NAW- How is life for an ordinary woman in Afghanistan? Could you notice any visible changes during your visit?
Life in Afghanistan varies greatly by region. A woman’s life in a rural area is very different from a woman’s life in a major city, like Kabul. That’s the case in any country, actually. Life for Afghan women has also changed drastically over the last hundred years. During the 1950s and 1960s, there was a major progressive movement. Women of my mother’s generation attended universities and graduate schools alongside their male counterparts. They were professionals: doctors, engineers, and teachers. Unfortunately, wartime wreaks havoc on the most vulnerable segments of the population, women and children. This is what we saw happen during the war with the Soviets and then the subsequent civil unrest and rise of the oppressive Taliban regime.
In the aftermath of the US and western involvement in Afghanistan, Afghan women have made leaps and bounds (progress) in their roles outside the home. There’s plenty of room for growth but it’s important to note that progress has been made. Women now make up about 20% of the parliament. They are again attending schools and pursuing higher education. They have professional goals and are actively voicing their opinions. Their potential depends largely on the resources around them, the liberties their families afford them and their individual economic situations. With time, the progress we’ve seen in the cities will reach the more rural areas but only if security can be maintained.
Women are still faced with major challenges. Family planning is limited and maternal morbidity and mortality remains tragically high. Domestic violence against women is an epidemic and some people are still resistant to girls attending school. Females attending school or vying for public office are sometimes targets of violence. In my visit to Afghanistan, I saw young girls and adolescents who were so happy to be attending school and each one I spoke with relayed high aspirations beyond university. I do believe their energies and gritty resolve will enable them to achieve their goals and become active participants in the workforce and in government. They are the future of the country.
NAW- I was in Malaysia when MH 370 disappeared and people accused Afghans of kidnapping it; it’s ridiculous but ordinary people like to find an easy target. Did you ever encounter any racism? And if yes, then how did you deal with it?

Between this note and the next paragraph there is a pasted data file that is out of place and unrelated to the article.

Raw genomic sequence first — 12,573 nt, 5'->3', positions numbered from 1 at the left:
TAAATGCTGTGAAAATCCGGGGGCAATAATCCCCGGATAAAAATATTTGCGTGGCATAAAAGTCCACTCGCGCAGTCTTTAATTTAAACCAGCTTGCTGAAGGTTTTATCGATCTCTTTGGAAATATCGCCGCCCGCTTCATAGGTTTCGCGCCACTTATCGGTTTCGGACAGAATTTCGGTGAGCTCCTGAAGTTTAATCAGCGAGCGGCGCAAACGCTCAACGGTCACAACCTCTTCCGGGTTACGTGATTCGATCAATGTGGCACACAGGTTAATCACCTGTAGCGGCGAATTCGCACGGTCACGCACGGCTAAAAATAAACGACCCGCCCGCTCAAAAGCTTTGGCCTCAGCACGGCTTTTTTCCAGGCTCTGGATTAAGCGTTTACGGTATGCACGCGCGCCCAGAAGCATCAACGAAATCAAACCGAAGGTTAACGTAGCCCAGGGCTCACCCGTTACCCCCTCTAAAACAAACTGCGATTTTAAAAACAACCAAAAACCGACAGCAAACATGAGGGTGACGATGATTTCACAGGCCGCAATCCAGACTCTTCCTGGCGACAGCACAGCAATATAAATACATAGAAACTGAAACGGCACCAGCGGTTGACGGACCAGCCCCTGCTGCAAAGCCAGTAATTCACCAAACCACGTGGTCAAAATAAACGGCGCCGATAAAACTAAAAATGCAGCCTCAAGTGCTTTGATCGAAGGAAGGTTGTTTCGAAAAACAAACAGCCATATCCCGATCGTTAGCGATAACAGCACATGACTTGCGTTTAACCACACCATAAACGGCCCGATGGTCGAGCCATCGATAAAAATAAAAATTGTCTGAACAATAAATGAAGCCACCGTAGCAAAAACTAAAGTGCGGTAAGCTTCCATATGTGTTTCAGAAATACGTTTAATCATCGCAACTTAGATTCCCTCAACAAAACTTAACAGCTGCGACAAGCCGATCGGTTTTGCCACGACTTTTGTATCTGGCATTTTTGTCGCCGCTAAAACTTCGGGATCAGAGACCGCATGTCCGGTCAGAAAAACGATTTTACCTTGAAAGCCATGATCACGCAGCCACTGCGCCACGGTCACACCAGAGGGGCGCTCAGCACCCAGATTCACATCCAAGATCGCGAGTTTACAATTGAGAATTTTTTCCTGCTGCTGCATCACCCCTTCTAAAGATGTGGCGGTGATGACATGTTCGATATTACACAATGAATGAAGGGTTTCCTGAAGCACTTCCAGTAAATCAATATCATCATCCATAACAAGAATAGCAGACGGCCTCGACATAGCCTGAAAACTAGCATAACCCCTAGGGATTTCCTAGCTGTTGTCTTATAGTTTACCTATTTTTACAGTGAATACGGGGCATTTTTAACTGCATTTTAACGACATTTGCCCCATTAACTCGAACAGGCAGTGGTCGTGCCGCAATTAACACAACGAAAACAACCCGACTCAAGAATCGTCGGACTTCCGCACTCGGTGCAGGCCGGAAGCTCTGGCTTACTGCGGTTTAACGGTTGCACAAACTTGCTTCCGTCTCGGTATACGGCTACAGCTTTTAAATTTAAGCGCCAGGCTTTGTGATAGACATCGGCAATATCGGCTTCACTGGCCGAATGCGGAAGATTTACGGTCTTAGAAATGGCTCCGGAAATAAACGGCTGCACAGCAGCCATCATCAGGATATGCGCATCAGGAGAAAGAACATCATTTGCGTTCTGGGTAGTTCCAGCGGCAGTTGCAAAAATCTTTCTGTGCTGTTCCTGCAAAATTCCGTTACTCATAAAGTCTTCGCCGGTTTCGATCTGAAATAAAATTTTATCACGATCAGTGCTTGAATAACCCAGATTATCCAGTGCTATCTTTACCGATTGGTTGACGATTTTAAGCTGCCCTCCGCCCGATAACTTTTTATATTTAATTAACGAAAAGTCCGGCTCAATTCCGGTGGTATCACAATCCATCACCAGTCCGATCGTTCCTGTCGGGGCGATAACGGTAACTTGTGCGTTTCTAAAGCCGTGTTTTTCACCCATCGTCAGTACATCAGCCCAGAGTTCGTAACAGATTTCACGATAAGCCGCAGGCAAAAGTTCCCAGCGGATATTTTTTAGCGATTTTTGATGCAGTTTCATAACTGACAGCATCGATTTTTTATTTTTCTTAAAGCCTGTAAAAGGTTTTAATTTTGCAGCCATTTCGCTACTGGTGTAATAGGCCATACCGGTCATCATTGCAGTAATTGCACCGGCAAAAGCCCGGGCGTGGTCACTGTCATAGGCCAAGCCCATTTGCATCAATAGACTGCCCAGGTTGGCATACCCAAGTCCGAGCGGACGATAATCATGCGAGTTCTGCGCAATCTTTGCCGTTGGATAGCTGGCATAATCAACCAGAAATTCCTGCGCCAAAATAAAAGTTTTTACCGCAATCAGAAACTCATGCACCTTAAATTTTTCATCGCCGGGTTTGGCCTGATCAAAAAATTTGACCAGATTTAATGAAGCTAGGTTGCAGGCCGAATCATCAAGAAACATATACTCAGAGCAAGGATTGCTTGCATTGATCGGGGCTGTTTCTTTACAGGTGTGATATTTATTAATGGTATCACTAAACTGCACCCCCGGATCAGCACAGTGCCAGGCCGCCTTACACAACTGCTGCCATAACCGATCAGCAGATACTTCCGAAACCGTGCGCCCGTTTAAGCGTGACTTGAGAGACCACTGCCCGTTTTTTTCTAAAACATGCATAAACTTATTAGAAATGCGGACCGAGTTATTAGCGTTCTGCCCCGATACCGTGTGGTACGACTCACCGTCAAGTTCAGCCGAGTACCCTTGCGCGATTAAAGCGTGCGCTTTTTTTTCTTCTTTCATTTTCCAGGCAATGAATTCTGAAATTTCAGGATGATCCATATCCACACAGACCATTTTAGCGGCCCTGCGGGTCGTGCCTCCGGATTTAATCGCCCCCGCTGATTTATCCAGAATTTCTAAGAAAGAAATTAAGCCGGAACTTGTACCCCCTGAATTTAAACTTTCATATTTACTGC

The immediate period after any tragic event is a kind of open season for wild theorizing and opportunistic confabulation. It’s a good time for dormant racism to rear its ugly head. The only time I ever felt uncomfortable or targeted because of my heritage was in the couple of weeks after September 11th. When the towers were hit, I was sitting in a medical school lecture in Brooklyn. Class was dismissed as the city shut down. I walked back to my apartment with a few olive skinned classmates and we were caught by surprise when a few men began shouting hateful words our way, especially since we felt just as American and just as scared as anyone else in the neighborhood. My family has a convenience store in a quiet upstate New York town and the windows were shattered one morning about a week after 9/11. The community came together and several people extended their regret that such an ugly trespass could have been committed in our warm town. Thankfully the feelings of friendship and warmth outlast the shock of shattered glass.
NAW- You grew up in America and for all practical purposes are an American. Did your parents preserve the Afghan culture at home? How would you describe yourself- Afghan, American, Afghan-American or something else? Where do you see Afghanistan in the future world order and what are your aspirations for your country?
I identify myself as an Afghan-American because both cultures are very much part of who I am. My parents and extended family kept the Afghan culture alive in our home. We celebrated our new year on the first day of spring, we had festive gatherings on Eid, our holiday and I was raised to call any adult female “Khala” (Auntie). Culture is made up of lots of practices, some big and some small. My parents also very much assimilated into the American culture and were happy to be part of the local community. We celebrated Thanksgiving, dressed up for Halloween and embraced the individualism that comes with the American culture. Really, I feel like I experienced the best of both worlds.